Sarah Johnston: Definitely, definitely, I’d have to say, right before the couple walk down the aisle, like the anticipation, oh my goodness, I just like whenever, whenever I see someone get out of the car, you know, just, you just feel those the, the butterflies. You see that wedding car approach and you just get butterflies in your stomach and it’s just like making sure that they’re happy and that, you know it can be quite emotional, like those few minutes just before you walk down the aisle, the photographer’s there and getting photos and you know you can see, you can see the bridal party composing themselves and just it’s just very emotional. Sometimes there are tears…

Dorothy: From you? I would cry – I would imagine, I would.

Sarah Johnston: I do get teary actually, and especially the music. Once the music kicks in and, like you, you’re behind the bridal party just making sure everyone gets down the aisle, it’s just like, oh, I just I feel like for me that’s job done. You know, everyone’s happy walking down the aisle. That’s the most amount of pressure usually that couples will feel on the day once that over they, you know, you can see. You can just see people exhale and just take a breath and….

Dorothy: It’s that build up and that is the moment. It’s all about that – the ceremony.

Regardless if you have a first look or not.

Sarah Johnston: Definitely definitely, and because all eyes are on you, right? Yeah, all eyes are on you when you’re walking down the aisle, and most people aren’t used to that and that can be really, really daunting, you know. But all you need to do is just focus on the other person at the end of the aisle, unless they’re walking next to you. You just focus on holding their hand and how that feels, and that usually is enough to get you through and get you started through that ceremony.

Dorothy: And if you cry, embrace it.

Sarah Johnston: Embrace it, embrace it.

Dorothy: I sobbed. I did the ugly cry down the aisle and it just happened and that’s the way it was.

Sarah Johnston: Yeah, dresses with pockets, or you know pockets – awesome, just for a little tissue…

Dorothy: And waterproof mascara if you’re wearing mascara. I love that.

Sarah Johnston: That’s the best.

Dorothy: The best photos are those unexpected ones of ugly cries.

Sarah Johnston: Oh, ugly cries  – the best and photographers capture that ugly crying so well, as you know.

Dorothy: Exactly. Have you got any last words of advice when it comes to wedding planners, wedding planning and weddings?

Sarah Johnston: Oh, I just think you know, like I said, just have fun, just go with the journey, go with the flow, don’t take it too seriously. Just, you know, take it all in your stride and you might have your sanity by the end of the process.

Dorothy: Fingers crossed, because then you get to enjoy married life and if you haven’t lost every sense of being in the process, it will be actually quite fun.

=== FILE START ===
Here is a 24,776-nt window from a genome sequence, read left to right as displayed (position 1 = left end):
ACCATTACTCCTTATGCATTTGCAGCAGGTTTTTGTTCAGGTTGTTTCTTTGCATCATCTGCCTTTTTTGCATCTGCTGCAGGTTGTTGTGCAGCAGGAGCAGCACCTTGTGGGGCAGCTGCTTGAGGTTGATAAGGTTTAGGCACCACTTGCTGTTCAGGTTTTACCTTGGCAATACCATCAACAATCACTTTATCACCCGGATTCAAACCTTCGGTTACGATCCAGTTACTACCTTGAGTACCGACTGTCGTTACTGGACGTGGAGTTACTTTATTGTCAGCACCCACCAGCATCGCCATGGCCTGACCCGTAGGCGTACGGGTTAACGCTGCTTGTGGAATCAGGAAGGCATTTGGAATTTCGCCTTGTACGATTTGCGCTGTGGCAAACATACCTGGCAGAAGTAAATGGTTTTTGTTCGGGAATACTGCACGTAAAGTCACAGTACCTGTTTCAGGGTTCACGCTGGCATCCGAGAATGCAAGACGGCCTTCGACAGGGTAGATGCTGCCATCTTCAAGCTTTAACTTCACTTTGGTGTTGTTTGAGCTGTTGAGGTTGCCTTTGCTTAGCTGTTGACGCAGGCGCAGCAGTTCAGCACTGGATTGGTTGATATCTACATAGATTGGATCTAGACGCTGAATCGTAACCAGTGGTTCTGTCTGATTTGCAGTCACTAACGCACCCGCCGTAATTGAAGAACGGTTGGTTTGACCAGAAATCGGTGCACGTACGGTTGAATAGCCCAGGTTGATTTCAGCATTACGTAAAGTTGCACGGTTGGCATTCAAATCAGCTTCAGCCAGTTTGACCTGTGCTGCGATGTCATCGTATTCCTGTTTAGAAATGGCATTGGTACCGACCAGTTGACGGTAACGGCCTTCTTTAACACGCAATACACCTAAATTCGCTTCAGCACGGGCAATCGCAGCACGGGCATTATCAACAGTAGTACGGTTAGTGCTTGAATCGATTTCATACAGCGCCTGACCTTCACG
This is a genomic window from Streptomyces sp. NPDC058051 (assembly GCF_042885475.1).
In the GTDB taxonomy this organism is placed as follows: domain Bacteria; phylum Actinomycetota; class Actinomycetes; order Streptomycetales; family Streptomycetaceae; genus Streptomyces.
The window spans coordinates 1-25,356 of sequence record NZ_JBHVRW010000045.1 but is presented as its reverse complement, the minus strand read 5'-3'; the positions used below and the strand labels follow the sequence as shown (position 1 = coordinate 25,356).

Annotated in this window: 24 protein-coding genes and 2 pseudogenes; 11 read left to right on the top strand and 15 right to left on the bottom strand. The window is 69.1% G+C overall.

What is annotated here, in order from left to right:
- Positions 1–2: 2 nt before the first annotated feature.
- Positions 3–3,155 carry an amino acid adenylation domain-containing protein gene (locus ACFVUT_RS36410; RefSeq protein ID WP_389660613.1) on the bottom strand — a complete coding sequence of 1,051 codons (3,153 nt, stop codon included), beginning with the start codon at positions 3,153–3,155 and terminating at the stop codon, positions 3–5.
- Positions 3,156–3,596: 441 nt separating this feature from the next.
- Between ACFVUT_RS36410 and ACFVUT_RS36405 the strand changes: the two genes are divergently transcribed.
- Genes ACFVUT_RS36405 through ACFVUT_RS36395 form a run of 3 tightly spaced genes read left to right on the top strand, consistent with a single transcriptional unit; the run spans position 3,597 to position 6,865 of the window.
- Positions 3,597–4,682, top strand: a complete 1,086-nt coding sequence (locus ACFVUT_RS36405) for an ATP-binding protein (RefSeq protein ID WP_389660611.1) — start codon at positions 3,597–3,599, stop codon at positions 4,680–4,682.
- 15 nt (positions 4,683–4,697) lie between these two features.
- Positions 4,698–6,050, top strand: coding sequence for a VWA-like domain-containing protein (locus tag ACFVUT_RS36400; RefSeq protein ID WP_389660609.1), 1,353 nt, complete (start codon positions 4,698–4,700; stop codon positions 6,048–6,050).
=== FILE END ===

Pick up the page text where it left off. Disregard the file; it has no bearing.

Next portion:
Sarah Johnston: 100%. You really you’re planning for the rest of your life. It’s not just about one day. Yeah, it’s really a celebration to mark, you know, a new stage, and I think that’s what you need to remember as well. You’ve still got the actual marriage that you need to work on.

Dorothy: You know you need to get to in one piece.

Sarah Johnston: Exactly, the wedding is just one day, yeah.

Dorothy: Well, thank you so much for sharing so much wisdom around the myths and the confusion around wedding planners. I think there’s so many amazing bits of information in our chat today and I was thrilled to be able to chat to you again.

Sarah Johnston: Oh, thanks, Dottie. It’s great to be here and, you know, maybe one day I’ll release a tell all book about all my stories. That didn’t make it to air.

Dorothy: I’m just kidding, I would read it. I love those wedding books. I would read it. Make it anonymous.

Sarah Johnston: Totally no. Look lots of you know. I think the best thing is just meeting awesome people like your lovely self and you know, it’s a really lovely community of fellow teammates, I think virtual teammates- that I would work with.

Dorothy: Wedding pros are some of the best people.

Sarah Johnston: Oh awesome, we’re just great fun, no vices at all.

Dorothy: They love a good party and they know how to do a good party.

Sarah Johnston: Exactly, exactly, thank you. Thanks for having me, Dottie.

Dorothy: A big thank you to Sarah for joining us today. If you’d like to find out more about Sarah and the Girl Friday Weddings team and what they can do for your wedding, head on over to WeddingPodcast.com.au. We have a full episode guide over there, including all the links and a full written transcript of today’s show.

The Feel Good Wedding Podcast is built for you, and we want to make sure that we’re creating content that you love to hear, so we would love to hear your reviews, we would love to get an email from you in our inbox, and we would love to know what you think. We can’t wait to see you then.